There are various ways to invest in gold, and two of the more popular options are physical gold and exchange-traded funds (ETFs).
If you’re interested in investing in gold, it’s important to know all the differences between these two methods and how those differences can influence your buying decision. Read on to see which is right for your needs.
What is physical gold?
Investing in physical gold means you’re actually purchasing an amount of precious metal. In short, you're investing in gold you can hold in your hands. Physical gold bullion can come in the form of coins, bars, ingots and rounds.
Gold is a rare natural resource, so there's a limited amount, and the new supply is limited compared to the amount already in circulation. Physical gold has had value for thousands of years, and many who invest in it find this continuity appealing. The current market value of gold fluctuates based on a number of factors, but individual gold products are usually measured in terms of their weight and fineness.
However, physical gold can be inconvenient and expensive to transport and store. Storing your gold at home is less expensive, but there’s a greater chance your investment may be lost or stolen.
What is a gold ETF?
Gold ETFs give traders the ability to invest in gold without having to handle the physical gold. Gold ETFs are typically trusts, and a share of an ETF is a paper asset that represents a set amount of gold held by the trust. Each share can be bought and sold like a stock.
Even though their investors never take ownership of the actual gold, these trusts do hold physical gold. As a result, ETFs see the same changes in value as physical gold. There are various gold ETFs that you can invest in, but you should expect to pay a commission per trade and fees based on your fund’s expense ratio.
ETFs for gold
Once you’ve decided to invest in ETFs, you must choose the right fund for your needs. Here’s a look at some gold ETFs you can choose from.
SPDR Gold Shares (GLD)
This is one of the largest gold ETFs available today. The fund holds over 33 million ounces of gold in its vaults at the time of publishing. Each share is worth 0.093643 ounces of gold. The overall value of the fund is over $62.6 billion.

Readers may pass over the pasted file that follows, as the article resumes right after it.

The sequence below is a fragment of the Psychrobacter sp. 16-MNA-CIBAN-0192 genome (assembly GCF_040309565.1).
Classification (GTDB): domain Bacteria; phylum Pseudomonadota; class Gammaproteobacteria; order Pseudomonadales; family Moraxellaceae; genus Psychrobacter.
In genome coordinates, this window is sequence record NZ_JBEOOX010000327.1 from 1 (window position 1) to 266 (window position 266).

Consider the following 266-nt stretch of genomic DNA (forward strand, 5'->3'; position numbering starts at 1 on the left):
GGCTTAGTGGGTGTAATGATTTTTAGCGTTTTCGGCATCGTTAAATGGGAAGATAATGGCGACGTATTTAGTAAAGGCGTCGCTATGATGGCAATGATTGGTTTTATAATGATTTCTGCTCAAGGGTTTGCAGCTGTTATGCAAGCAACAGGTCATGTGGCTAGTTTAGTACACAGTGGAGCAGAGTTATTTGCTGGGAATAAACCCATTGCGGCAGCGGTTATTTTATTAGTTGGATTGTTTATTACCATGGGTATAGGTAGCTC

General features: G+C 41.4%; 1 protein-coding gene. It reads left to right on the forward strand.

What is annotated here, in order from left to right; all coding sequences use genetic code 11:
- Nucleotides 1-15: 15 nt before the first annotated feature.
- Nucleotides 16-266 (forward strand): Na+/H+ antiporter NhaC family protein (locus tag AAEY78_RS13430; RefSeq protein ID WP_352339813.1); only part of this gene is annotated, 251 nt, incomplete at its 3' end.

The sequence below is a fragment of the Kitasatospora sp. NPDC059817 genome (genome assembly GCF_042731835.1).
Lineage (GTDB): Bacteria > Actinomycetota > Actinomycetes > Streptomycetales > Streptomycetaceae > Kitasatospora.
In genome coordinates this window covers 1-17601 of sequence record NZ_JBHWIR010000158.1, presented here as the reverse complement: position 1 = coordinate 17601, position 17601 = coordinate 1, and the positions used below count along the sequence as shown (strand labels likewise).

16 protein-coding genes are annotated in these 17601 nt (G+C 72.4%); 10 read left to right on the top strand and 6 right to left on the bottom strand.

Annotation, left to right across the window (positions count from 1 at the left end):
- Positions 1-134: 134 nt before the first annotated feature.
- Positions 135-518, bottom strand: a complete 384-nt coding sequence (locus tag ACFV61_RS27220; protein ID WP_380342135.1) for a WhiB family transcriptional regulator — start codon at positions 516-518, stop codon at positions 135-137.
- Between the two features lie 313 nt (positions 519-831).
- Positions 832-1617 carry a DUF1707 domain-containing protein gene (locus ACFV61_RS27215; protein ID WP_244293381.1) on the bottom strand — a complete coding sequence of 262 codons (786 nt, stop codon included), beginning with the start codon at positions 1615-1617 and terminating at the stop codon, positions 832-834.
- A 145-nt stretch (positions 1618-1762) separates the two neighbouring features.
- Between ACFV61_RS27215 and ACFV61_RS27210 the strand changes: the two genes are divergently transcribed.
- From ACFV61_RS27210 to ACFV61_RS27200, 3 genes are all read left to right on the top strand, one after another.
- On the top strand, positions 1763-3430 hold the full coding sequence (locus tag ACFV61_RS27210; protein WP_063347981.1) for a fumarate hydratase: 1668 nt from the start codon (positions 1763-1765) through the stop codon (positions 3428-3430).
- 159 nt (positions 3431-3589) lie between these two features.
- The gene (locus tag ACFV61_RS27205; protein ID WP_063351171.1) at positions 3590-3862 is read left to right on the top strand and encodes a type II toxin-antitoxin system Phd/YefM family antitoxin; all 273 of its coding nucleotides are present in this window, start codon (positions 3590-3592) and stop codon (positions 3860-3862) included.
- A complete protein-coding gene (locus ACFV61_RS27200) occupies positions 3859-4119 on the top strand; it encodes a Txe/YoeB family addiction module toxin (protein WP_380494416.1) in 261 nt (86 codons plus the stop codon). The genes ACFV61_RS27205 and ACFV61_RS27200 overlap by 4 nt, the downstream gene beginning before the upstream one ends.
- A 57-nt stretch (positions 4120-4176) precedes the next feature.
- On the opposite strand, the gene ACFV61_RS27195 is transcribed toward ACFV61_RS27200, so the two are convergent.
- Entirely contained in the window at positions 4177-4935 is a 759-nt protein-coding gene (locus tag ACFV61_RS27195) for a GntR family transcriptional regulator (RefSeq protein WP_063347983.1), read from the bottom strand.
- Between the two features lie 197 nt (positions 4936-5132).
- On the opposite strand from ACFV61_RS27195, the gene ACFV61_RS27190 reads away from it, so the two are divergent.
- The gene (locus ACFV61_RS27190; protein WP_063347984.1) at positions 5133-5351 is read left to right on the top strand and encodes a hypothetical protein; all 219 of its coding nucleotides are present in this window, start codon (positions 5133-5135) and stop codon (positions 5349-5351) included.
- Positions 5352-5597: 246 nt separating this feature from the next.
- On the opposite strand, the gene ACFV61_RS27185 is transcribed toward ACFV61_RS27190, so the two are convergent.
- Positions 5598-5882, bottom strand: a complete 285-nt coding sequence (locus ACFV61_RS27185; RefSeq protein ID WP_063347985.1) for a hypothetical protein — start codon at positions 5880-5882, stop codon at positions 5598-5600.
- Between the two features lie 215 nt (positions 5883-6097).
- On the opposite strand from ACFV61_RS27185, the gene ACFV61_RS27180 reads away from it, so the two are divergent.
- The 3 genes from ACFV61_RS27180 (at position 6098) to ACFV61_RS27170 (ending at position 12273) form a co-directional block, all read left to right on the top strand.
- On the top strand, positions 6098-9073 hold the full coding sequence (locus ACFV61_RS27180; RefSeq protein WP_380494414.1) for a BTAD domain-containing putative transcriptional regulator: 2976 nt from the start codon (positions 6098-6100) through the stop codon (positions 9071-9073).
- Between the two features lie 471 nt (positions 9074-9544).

iShares Gold Trust (IAU)
The iShares Gold Trust is managed by BlackRock. As of publishing, this trust had over 15 million ounces of gold, and the value of this gold is over $30 billion. The fund’s shares each represent roughly 0.009525 ounces of gold.
Aberdeen Standard Physical Gold Shares (SGOL)
The Aberdeen Standard Physical Gold Shares ETF has $2.328 billion in assets and 138.2 million shares outstanding. There are also some tax benefits in this fund thanks to its grantor trust status.
Invesco DB Precious Metals Fund (DBP)
The Invesco DB Precious Metals Fund tracks the DBIQ Optimum Yield Precious Metals Index Excess Return. Following this index theoretically adds risk because it's based on gold and silver futures. This fund’s assets are worth $126 million, and it has 2.4 million shares outstanding at the time of publishing.
Pros and cons of physical gold
Here are some of the pros and cons associated with buying physical gold.
- Gold is a solid option for hedging against inflation.
- Gold is recognized as a valuable asset around the world.
- You can manage your investment the way you want to.
- There is a risk of theft with physical gold.
- Transportation and storage fees can add up.
- It can be hard to find high-purity gold to invest in.
Pros and cons of ETFs
The pros and cons of investing in ETFs can differ significantly from physical gold.
- You don’t have to manage the physical aspect of gold, but you can still own and invest in it.
- It is easy to cash out your shares at any time.
- ETFs are easy to buy and sell, and this can be done entirely online.
- You don’t get to have the gold in your possession.
- Other people manage the ETF, meaning you have less control.
- ETFs may charge management fees.
Investing in physical gold vs. gold ETFs: Which is better?
Both gold and gold ETFs can both be good investment options. It’s up to you to determine which is better for your particular situation. You can even use both if you'd like. Just remember that all investments have risk, and if you don’t feel confident making investment decisions, contact a financial advisor to discuss your options.
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